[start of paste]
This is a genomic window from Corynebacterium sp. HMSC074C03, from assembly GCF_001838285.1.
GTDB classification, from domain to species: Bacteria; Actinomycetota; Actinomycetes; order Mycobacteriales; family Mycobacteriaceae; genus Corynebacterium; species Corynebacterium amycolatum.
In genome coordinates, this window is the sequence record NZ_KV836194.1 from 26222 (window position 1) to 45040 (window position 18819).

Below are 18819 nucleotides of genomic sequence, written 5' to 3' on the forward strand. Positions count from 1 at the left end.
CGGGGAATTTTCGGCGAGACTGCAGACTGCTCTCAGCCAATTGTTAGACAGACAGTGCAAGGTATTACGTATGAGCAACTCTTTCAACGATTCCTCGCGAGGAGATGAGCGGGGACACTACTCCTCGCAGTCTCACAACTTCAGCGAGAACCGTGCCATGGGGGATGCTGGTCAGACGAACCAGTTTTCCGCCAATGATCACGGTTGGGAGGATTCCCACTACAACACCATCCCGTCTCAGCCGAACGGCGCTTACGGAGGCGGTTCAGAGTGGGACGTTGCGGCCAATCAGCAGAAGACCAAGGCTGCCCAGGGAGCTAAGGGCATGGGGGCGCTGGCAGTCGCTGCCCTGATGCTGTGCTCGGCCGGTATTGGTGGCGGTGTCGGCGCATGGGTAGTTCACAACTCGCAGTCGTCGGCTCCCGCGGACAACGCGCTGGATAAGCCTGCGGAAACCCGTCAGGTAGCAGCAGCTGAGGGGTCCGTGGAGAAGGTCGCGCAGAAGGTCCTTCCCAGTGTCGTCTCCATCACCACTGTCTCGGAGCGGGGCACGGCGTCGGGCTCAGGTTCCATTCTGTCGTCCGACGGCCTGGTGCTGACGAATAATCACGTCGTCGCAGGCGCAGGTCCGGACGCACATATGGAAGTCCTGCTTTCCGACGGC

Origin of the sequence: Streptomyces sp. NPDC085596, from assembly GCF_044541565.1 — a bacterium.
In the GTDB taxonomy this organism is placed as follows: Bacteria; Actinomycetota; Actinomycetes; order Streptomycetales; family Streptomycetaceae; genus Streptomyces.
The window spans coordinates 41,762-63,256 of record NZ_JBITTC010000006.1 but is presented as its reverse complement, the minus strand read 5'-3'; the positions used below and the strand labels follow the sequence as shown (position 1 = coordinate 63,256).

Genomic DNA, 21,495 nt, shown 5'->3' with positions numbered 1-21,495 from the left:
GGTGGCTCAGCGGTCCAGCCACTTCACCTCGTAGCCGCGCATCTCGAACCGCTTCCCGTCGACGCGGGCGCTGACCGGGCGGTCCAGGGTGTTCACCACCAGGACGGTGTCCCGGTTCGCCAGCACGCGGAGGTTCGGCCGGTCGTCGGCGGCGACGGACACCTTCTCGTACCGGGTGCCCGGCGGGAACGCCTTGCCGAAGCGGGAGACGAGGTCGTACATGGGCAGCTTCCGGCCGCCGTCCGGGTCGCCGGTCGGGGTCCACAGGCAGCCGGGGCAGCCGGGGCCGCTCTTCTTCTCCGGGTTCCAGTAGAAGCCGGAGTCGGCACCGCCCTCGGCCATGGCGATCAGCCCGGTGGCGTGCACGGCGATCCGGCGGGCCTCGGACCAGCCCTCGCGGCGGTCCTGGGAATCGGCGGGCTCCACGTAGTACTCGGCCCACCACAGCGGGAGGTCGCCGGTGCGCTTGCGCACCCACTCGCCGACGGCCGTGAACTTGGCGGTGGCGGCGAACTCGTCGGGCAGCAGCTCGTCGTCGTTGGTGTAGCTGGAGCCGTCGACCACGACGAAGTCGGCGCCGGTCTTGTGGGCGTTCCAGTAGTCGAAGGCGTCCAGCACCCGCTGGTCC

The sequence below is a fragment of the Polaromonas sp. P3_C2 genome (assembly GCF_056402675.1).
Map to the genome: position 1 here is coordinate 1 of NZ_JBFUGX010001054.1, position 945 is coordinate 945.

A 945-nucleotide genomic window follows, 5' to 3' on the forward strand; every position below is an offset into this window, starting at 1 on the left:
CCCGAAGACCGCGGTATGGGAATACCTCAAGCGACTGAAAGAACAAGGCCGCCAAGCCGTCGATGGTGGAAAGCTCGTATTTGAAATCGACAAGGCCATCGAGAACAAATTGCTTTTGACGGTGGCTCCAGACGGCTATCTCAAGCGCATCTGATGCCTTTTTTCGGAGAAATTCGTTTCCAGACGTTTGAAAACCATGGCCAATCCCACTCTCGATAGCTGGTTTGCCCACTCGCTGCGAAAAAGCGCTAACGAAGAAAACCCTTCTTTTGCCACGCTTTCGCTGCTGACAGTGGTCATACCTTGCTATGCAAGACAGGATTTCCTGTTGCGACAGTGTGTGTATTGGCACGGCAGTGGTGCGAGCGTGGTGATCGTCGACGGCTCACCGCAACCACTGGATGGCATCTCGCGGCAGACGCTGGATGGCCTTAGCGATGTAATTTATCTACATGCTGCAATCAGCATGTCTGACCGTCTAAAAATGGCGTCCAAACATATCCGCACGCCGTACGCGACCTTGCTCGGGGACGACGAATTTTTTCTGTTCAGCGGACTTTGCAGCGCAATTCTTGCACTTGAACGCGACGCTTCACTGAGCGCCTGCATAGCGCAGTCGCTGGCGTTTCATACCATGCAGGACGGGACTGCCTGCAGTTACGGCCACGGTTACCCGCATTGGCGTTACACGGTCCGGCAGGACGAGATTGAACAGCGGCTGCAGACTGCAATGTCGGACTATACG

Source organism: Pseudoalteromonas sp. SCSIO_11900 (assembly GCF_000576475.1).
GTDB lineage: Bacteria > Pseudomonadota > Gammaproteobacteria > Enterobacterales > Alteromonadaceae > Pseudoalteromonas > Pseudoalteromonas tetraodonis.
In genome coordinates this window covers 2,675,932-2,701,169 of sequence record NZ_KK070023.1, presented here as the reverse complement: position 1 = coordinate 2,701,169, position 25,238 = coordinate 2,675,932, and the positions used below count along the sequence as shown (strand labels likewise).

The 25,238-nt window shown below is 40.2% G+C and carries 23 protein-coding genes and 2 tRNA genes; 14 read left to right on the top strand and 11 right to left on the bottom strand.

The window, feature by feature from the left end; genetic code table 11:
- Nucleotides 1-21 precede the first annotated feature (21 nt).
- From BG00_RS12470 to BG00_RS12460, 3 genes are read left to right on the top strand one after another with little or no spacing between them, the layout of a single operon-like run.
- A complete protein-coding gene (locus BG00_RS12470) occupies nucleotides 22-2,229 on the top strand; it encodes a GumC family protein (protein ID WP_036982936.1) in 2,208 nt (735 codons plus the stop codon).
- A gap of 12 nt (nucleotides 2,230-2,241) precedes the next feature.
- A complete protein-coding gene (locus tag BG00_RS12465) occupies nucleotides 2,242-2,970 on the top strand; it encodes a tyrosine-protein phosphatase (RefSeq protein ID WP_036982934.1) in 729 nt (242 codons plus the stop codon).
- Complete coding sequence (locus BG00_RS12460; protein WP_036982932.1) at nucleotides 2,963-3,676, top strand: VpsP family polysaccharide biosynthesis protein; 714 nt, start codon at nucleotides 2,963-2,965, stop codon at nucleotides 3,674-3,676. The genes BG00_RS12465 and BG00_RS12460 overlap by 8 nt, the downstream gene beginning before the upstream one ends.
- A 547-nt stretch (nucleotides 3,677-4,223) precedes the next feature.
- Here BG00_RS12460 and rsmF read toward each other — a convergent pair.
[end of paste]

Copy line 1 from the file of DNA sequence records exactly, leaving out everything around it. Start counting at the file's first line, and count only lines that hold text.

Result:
This is a genomic window from Corynebacterium sp. HMSC074C03, from assembly GCF_001838285.1.